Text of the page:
Albert Ayler's trio with Gary Peacock and Sonny Murray is best known for the July 10, 1964 recording of Spiritual Unity, the album that made both Albert and ESP-Disk' famous when it was released. A decade after that, ESP-Disk' also released, as Prophecy (ESP3030), the first documentation of the group, as recorded a month earlier by Canadian poet Paul Haines at a concert at a 91st Street club. These Cellar Café recordings are augmented here beyond the five cuts on the original Prophecy by including another six tracks from the same gig. (We use the more accurate titles found in their release in the Holy Ghost box set on Revenant rather than the fanciful titles on their first issue, as Albert Smiles with Sunny on the German label In Respect. Note also that "Wizard" on CD 1 and "The Wizard" on CD 2 are different compositions.)
1965 yielded Ayler treasures as well as his style shifted. The transitional Bells was just under 20 minutes, released originally as one side of a clear vinyl LP with the other side empty of music. It was recorded at a May 1 Town Hall concert of ESP artists, displaying Ayler's new group. Murray remained, Albert's brother Donald joined on trumpet, and Lewis Worrell held down the bass slot. The denser sound of "Bells" shows Ayler moving towards the bigger sonic statement made on Spirits Rejoice, his September 23, 1965 Judson Hall session. By the way, "Bells" as heard here is not, in fact, a single composition; rather, it is a medley moving from "Holy Ghost" to an unnamed theme and then into "Bells" proper. Bernard was so excited by "Bells" that it was released on one side of an LP without delaying to record additional music to fill the other side. "Bells" also happens to be the recorded debut of saxophonist Charles Tyler, who would go on to record for ESP as a leader (ESP1029, Charles Tyler Ensemble, and ESP1059, Eastern Man Alone).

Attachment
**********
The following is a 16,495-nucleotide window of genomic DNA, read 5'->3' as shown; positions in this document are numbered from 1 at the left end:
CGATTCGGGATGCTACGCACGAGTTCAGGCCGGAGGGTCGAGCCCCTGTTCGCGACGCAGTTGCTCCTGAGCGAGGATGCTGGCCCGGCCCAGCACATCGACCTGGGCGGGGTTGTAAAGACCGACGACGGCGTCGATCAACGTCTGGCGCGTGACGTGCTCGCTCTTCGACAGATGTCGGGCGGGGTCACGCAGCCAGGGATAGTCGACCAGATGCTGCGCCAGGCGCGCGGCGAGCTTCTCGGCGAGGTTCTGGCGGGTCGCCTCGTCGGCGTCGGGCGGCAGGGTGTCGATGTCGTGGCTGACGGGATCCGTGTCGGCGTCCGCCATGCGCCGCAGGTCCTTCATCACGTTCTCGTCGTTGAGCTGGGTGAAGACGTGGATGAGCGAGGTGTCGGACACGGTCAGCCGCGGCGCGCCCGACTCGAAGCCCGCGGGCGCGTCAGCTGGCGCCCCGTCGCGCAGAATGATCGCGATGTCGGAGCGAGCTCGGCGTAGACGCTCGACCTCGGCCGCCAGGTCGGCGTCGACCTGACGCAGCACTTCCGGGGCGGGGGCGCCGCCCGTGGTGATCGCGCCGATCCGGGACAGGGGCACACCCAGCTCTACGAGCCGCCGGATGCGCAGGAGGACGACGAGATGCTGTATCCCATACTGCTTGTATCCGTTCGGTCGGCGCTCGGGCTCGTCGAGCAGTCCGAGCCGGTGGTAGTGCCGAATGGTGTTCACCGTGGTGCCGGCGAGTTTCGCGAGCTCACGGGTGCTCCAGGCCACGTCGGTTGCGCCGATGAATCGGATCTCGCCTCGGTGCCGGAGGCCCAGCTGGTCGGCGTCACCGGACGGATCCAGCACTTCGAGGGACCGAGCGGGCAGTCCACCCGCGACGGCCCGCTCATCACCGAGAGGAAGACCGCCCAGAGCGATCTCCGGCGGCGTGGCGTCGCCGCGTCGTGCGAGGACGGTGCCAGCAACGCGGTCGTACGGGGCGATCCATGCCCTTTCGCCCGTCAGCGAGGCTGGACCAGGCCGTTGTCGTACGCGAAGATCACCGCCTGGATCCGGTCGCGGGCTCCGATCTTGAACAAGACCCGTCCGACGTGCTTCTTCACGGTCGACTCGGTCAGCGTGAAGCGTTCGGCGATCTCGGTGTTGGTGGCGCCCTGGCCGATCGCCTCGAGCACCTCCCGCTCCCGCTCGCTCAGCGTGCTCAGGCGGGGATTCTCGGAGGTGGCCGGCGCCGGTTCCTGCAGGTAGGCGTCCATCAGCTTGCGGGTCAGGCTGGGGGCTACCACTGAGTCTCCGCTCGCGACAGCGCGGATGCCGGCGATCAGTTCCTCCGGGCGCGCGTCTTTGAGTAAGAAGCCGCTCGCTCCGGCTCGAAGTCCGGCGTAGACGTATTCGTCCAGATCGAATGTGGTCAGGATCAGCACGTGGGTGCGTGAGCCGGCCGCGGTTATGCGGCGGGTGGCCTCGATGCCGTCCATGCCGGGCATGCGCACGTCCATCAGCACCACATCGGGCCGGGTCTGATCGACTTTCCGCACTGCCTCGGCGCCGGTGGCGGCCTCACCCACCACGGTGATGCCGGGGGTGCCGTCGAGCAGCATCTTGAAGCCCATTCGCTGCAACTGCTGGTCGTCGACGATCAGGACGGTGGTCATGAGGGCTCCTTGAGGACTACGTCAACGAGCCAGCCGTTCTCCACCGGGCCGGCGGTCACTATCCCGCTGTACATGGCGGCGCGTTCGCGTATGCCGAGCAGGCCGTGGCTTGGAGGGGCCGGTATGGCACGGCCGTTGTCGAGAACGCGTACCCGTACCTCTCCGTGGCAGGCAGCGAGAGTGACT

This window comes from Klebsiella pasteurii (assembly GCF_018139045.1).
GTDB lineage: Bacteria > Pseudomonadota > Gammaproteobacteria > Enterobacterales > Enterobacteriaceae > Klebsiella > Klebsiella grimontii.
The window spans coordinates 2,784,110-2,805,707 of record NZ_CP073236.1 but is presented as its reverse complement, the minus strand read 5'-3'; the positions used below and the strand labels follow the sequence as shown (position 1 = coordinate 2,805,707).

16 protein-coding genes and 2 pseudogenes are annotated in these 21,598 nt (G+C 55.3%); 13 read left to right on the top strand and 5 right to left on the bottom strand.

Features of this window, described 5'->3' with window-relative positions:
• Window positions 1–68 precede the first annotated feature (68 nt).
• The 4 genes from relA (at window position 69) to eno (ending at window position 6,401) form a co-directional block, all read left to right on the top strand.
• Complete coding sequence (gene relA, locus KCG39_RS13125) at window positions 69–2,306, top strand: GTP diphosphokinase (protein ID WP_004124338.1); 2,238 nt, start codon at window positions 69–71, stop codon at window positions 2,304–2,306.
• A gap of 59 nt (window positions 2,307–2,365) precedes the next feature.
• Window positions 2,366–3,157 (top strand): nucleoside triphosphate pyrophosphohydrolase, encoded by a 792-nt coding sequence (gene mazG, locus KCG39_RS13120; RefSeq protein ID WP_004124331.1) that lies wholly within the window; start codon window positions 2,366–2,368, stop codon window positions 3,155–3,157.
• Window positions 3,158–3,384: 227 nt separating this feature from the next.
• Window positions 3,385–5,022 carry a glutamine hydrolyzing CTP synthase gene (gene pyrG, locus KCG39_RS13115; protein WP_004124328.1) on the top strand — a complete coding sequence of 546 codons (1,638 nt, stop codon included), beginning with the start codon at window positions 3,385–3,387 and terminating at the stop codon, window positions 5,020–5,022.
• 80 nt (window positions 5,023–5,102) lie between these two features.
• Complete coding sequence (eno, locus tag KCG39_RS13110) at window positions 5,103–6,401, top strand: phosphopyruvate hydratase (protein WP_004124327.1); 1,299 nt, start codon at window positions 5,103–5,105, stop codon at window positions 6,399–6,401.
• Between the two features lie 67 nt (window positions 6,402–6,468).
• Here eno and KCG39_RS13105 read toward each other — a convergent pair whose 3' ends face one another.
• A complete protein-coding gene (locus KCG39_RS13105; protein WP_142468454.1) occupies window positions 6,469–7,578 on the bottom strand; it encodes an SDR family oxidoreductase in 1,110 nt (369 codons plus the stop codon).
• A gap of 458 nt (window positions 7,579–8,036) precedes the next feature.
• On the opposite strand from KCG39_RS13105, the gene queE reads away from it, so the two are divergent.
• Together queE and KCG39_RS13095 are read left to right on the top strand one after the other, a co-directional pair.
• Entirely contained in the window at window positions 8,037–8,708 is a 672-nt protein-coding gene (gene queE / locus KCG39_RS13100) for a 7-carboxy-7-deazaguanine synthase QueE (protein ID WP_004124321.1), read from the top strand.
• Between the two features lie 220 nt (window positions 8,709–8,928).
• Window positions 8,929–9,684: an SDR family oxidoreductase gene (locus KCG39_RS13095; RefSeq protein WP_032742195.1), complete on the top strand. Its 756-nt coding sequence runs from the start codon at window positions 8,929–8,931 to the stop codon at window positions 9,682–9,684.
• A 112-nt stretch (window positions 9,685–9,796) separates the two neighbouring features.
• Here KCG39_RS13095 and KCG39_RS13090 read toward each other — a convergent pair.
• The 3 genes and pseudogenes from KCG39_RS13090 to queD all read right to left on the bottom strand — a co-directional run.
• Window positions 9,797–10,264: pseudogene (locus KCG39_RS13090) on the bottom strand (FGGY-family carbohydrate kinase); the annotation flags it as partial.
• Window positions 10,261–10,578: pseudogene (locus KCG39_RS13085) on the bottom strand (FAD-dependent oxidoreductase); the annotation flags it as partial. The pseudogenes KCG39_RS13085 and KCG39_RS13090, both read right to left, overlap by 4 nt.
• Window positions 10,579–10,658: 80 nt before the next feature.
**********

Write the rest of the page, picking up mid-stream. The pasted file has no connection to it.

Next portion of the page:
released January 1, 2015
1:1: Albert Ayler, tenor saxophone; Donald Ayler, trumpet; Charles Tyler, alto saxophone; Lewis Worrell, bass; Sunny Murray, drums. Recorded live at Town Hall, New York City, May 1, 1965.
1:2-6, 2:1-6: Albert Ayler, tenor saxophone; Gary Peacock, bass; Sunny Murray, percussion. Recorded live at Cellar Café, New York City, June 14, 1964. All compositions by Albert Ayler (Syndicore Music BMI).
Tenor saxophonist Albert Ayler, one of the most controversial and polarizing musicians in the history of jazz, pioneered a
new style of playing and became an icon of "free jazz." The playing of both Ayler and his band mates was of such great spontaneity and imagination that no two performances are remotely the same beyond their themes -- and their emotional intensity....more
supported by 18 fans who also own “Albert Ayler: Bells & Prophecy: Expanded Edition (2 Disc)”
Ever since this came across and I took a chance on its intrigue, this has been one of those albums I knew I would absolutely be owning forever. It's such a mesmerizing, cohesive piece and once the symphony steps in, it becomes utterly transcendent. It's one of the best pure pieces of music I've ever heard. I hope one day to hear a live performance, even if it's local musicians and a symphony, just to hear it in that space. giventofly87